Statistics for a table or schema can be locked. Once statistics are locked, no modifications can be made to those statistics until the statistics have been unlocked. These locking procedures are useful in a static environment in which you want to guarantee that the statistics never change.

The DBMS_STATS package provides two procedures for locking and two procedures for unlocking statistics:

Setting Statistics

You can set table, column, index, and system statistics using the SET_*_STATISTICS procedures. Setting statistics in the manner is not recommended, because inaccurate or inconsistent statistics can lead to poor performance.

Estimating Statistics with Dynamic Sampling

The purpose of dynamic sampling is to improve server performance by determining more accurate estimates for predicate selectivity and statistics for tables and indexes. The statistics for tables and indexes include table block counts, applicable index block counts, table cardinalities, and relevant join column statistics. These more accurate estimates allow the optimizer to produce better performing plans.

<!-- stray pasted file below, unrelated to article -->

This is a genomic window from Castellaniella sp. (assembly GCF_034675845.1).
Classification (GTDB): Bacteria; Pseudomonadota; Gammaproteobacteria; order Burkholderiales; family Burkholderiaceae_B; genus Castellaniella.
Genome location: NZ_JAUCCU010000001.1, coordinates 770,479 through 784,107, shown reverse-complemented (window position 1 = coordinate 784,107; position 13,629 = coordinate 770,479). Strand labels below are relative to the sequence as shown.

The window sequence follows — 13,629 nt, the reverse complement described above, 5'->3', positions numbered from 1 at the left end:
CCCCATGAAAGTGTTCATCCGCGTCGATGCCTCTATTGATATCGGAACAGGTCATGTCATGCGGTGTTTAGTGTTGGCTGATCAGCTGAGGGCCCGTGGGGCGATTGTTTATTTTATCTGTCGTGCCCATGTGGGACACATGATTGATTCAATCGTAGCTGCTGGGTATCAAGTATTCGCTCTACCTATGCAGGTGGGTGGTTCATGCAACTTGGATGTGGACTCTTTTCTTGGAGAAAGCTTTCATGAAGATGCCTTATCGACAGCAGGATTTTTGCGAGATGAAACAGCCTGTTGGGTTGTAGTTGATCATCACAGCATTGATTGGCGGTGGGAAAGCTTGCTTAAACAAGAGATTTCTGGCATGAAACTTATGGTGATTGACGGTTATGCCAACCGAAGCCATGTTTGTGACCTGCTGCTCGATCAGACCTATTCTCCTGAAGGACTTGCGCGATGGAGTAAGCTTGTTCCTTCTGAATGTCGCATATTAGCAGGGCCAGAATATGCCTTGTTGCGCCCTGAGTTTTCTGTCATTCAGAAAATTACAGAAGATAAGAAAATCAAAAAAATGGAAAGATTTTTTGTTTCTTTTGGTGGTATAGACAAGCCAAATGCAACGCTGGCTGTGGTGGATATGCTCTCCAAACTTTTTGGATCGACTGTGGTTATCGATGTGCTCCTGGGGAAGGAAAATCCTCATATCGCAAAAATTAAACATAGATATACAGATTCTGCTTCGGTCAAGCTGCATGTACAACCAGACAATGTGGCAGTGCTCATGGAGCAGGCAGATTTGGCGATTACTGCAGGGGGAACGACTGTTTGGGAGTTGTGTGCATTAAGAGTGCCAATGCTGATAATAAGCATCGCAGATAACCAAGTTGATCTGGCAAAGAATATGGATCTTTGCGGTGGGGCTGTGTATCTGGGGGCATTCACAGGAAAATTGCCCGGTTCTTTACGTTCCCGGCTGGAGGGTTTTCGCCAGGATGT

You can use dynamic sampling to:

This dynamic sampling feature is controlled by the OPTIMIZER_DYNAMIC_SAMPLING parameter. For dynamic sampling to automatically gather the necessary statistics, this parameter should be set to a value of 2 or higher. The default value is 2. See "Dynamic Sampling Levels" for information about the sampling levels that can be set.

How Dynamic Sampling Works

The primary performance attribute is compile time. Oracle determines at compile time whether a query would benefit from dynamic sampling. If so, a recursive SQL statement is issued to scan a small random sample of the table's blocks, and to apply the relevant single table predicates to estimate predicate selectivities. The sample cardinality can also be used, in some cases, to estimate table cardinality. Any relevant column and index statistics are also collected.